Here’s a sampling of the reactions from the five drivers who came into the media center today:

Photo: IndyCar
Photo: IndyCar

Helio Castroneves, No. 3 Pennzoil Team Penske Chevrolet

“If I have a say, I would make some change, for sure. The main thing is IndyCar, they always adapt, especially the competitors, the drivers, they always adapt whatever circumstances.

“At the least, we don’t have a railroad in the middle of the tracks, like we did in the past. That I have to admit was a little bit too extreme

“It’s a challenge for everyone. It’s difficult. Certainly, yes, if you ask me, if you have the power to change, I would like to make a little bit better. In the end of the day, you have to go with what you have.

“For me the pits are very tough. Where I’m stopping, it’s crooked, I don’t see people coming. I have to rely on the radio sometimes. It’s a little bit difficult because people have different perceptions.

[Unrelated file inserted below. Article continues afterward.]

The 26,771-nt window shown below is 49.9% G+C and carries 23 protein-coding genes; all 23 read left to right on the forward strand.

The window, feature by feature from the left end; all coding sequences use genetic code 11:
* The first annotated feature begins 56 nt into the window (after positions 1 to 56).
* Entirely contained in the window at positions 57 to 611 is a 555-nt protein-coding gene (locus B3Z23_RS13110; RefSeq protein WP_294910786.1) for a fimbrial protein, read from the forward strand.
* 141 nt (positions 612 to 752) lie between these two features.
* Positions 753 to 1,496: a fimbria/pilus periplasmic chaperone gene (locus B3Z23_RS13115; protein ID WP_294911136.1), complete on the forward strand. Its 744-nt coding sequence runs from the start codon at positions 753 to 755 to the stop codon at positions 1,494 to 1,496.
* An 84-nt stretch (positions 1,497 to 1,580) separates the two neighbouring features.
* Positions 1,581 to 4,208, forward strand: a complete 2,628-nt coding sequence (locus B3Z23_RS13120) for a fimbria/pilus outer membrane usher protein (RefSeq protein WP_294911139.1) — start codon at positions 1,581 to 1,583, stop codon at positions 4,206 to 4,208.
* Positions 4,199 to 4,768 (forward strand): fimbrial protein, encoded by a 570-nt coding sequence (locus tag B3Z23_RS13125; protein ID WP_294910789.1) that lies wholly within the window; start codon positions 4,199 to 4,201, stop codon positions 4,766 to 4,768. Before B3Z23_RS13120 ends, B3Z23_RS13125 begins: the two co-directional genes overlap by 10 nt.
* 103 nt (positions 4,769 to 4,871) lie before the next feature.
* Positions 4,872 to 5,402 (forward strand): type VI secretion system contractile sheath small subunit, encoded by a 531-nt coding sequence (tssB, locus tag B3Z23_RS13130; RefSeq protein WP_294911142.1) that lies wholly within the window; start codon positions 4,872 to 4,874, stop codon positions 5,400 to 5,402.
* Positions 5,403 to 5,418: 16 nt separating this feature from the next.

“The racetrack, it will be tough to have a restart side-by-side. However, it might be good so you don’t have a pile of cars in turn one crash. You’re going to have a little bit of separation.

“There is a pro and a con. I would say I would make the walls a little bit wider. If we have to remove the light poles, to make it a little bit wider, I definitely would do that.”

James Hinchcliffe, No. 5 Arrow Schmidt Peterson Motorsports Honda

“It’s a pretty big learning process for everybody out there. One-third of the lap roughly is completely different than it has been for as long as I’ve been racing here. It’s definitely very challenging. They didn’t make it easier, that’s for sure.

“Simon likes it better, which is good for him (laughter). I think it presents a tremendous challenge for the engineers. Really tricky sections in terms of concrete patches, blind corners, tight corners.